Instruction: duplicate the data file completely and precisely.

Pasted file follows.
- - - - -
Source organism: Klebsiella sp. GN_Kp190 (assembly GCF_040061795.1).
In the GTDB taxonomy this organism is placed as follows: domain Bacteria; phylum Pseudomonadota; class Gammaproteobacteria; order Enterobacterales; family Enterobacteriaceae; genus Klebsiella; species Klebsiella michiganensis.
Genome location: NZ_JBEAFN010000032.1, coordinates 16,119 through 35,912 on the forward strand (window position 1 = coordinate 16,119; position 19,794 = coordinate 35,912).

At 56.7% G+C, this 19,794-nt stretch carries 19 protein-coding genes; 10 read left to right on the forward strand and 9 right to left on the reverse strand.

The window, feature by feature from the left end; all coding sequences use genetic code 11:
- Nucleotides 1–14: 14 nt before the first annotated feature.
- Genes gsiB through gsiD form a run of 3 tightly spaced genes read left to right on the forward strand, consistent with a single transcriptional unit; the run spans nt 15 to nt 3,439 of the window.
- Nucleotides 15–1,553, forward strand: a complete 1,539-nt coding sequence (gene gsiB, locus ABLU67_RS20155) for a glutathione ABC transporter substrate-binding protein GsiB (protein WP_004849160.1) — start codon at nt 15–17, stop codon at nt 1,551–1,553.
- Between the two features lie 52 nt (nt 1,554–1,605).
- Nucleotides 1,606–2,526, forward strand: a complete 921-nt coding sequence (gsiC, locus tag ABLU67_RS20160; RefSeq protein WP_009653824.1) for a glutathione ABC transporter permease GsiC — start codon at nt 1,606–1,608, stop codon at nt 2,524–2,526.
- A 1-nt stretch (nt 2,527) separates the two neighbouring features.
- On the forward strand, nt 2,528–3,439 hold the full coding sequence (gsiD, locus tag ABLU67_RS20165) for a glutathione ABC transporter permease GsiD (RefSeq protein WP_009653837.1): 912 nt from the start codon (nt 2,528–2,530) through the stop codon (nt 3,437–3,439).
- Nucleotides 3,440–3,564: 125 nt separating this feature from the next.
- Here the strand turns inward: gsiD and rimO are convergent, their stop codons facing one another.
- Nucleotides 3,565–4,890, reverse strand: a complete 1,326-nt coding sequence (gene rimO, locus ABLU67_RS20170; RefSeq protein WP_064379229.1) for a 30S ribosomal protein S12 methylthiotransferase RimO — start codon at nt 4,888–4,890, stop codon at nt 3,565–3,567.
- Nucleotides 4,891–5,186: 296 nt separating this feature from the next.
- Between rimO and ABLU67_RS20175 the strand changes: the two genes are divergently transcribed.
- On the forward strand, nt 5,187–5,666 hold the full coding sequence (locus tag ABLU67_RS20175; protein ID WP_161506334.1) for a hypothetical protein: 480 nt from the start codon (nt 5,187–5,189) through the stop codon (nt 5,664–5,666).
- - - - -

Source organism: Klebsiella sp. GN_Kp190 (assembly GCF_040061795.1).
In the GTDB taxonomy this organism is placed as follows: domain Bacteria; phylum Pseudomonadota; class Gammaproteobacteria; order Enterobacterales; family Enterobacteriaceae; genus Klebsiella; species Klebsiella michiganensis.
Genome location: NZ_JBEAFN010000032.1, coordinates 16,119 through 35,912 on the forward strand (window position 1 = coordinate 16,119; position 19,794 = coordinate 35,912).

At 56.7% G+C, this 19,794-nt stretch carries 19 protein-coding genes; 10 read left to right on the forward strand and 9 right to left on the reverse strand.

The window, feature by feature from the left end; all coding sequences use genetic code 11:
- Nucleotides 1–14: 14 nt before the first annotated feature.
- Genes gsiB through gsiD form a run of 3 tightly spaced genes read left to right on the forward strand, consistent with a single transcriptional unit; the run spans nt 15 to nt 3,439 of the window.
- Nucleotides 15–1,553, forward strand: a complete 1,539-nt coding sequence (gene gsiB, locus ABLU67_RS20155) for a glutathione ABC transporter substrate-binding protein GsiB (protein WP_004849160.1) — start codon at nt 15–17, stop codon at nt 1,551–1,553.
- Between the two features lie 52 nt (nt 1,554–1,605).
- Nucleotides 1,606–2,526, forward strand: a complete 921-nt coding sequence (gsiC, locus tag ABLU67_RS20160; RefSeq protein WP_009653824.1) for a glutathione ABC transporter permease GsiC — start codon at nt 1,606–1,608, stop codon at nt 2,524–2,526.
- A 1-nt stretch (nt 2,527) separates the two neighbouring features.
- On the forward strand, nt 2,528–3,439 hold the full coding sequence (gsiD, locus tag ABLU67_RS20165) for a glutathione ABC transporter permease GsiD (RefSeq protein WP_009653837.1): 912 nt from the start codon (nt 2,528–2,530) through the stop codon (nt 3,437–3,439).
- Nucleotides 3,440–3,564: 125 nt separating this feature from the next.
- Here the strand turns inward: gsiD and rimO are convergent, their stop codons facing one another.
- Nucleotides 3,565–4,890, reverse strand: a complete 1,326-nt coding sequence (gene rimO, locus ABLU67_RS20170; RefSeq protein WP_064379229.1) for a 30S ribosomal protein S12 methylthiotransferase RimO — start codon at nt 4,888–4,890, stop codon at nt 3,565–3,567.
- Nucleotides 4,891–5,186: 296 nt separating this feature from the next.
- Between rimO and ABLU67_RS20175 the strand changes: the two genes are divergently transcribed.
- On the forward strand, nt 5,187–5,666 hold the full coding sequence (locus tag ABLU67_RS20175; protein ID WP_161506334.1) for a hypothetical protein: 480 nt from the start codon (nt 5,187–5,189) through the stop codon (nt 5,664–5,666).